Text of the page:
The management of five wildlife management areas along the Missouri River will be transferred from the Nebraska Game and Parks Commission back to the U.S. Army Corps of Engineers.
Due to constraining factors involving land management, the Commission and the Corps have agreed that the Corps would assume operation and maintenance responsibility of the following wildlife management areas effective on Oct. 1, 2019: William Gilmour/Tobacco Island in Cass County; Hamburg Bend in Otoe County; and Kansas Bend, Upper Brownville Bend and Langdon Bend in Nemaha County. Management will be performed by the Corps’ Missouri River Project Office, located north of Omaha.
Through several laws, Congress had authorized the Missouri River Bank Stabilization and Navigation Project, which was completed in 1980. The Water Resources Development Act of 1986 authorized the Corps to execute a plan for mitigation of fish and wildlife losses caused by the Project in Nebraska and other states. As a result, the Corps acquired a number of parcels of land along the Missouri, including several in Nebraska. The Commission, through a license agreement, has managed some of these areas, as wildlife management areas open to hunting, fishing and trapping.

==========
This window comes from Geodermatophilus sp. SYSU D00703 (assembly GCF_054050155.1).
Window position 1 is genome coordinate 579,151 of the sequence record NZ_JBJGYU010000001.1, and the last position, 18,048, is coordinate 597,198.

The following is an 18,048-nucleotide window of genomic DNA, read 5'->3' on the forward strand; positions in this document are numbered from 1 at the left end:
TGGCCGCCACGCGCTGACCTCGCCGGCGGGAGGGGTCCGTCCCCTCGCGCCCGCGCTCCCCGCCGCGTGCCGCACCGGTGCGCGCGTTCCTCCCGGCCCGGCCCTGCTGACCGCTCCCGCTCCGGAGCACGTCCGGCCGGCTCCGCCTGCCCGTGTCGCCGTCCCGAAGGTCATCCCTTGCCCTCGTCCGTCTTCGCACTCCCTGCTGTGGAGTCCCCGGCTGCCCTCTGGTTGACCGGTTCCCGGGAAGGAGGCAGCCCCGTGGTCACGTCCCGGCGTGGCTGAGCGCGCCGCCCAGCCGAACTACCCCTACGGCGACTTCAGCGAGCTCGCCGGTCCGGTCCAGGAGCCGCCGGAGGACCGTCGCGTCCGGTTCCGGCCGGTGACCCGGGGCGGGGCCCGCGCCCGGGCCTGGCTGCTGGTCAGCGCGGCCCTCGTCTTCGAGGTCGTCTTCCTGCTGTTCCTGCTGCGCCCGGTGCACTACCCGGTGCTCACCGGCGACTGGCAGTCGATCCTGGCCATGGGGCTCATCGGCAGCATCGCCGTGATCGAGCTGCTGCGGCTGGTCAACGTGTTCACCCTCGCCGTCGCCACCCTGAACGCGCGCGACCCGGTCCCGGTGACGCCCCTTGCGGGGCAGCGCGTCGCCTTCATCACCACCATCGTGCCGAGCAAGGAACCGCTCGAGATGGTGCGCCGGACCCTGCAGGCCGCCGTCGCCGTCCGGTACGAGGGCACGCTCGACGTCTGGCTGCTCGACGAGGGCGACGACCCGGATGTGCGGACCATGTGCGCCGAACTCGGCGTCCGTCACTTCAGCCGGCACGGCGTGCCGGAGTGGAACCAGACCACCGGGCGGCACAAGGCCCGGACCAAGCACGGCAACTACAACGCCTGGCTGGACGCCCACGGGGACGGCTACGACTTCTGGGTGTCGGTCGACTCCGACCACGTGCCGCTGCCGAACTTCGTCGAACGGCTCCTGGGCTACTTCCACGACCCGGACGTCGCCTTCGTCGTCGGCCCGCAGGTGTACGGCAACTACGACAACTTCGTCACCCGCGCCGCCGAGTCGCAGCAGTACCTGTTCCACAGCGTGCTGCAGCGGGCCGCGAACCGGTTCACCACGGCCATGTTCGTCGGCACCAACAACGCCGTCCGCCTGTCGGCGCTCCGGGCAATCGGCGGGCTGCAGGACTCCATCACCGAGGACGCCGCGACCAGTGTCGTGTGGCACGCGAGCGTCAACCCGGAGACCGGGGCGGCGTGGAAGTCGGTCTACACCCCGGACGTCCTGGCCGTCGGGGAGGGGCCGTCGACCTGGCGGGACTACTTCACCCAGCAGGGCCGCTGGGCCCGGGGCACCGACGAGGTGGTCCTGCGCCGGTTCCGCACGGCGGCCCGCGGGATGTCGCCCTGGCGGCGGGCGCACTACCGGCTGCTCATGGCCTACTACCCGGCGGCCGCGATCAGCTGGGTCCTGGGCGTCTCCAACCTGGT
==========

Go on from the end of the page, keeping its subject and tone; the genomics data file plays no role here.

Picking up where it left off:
Hunting, trapping, fishing, and other authorized uses will continue to be allowed on these areas. The Corps will maintain current points of access. Some roads, gates and the extent of vehicular access may change over time.
The agencies are working to explore how the Commission might continue to assist in managing the wetland complexes on Langdon Bend. The Commission and the Corps continue to be committed partners for conservation of fish and wildlife found in the Missouri River ecosystem.
For more information regarding the Corps’ future management, contact Larry Janis at 402-995-2440. For questions regarding Commission’s management through the end of September, contact Pat Molini at 402-471-5415.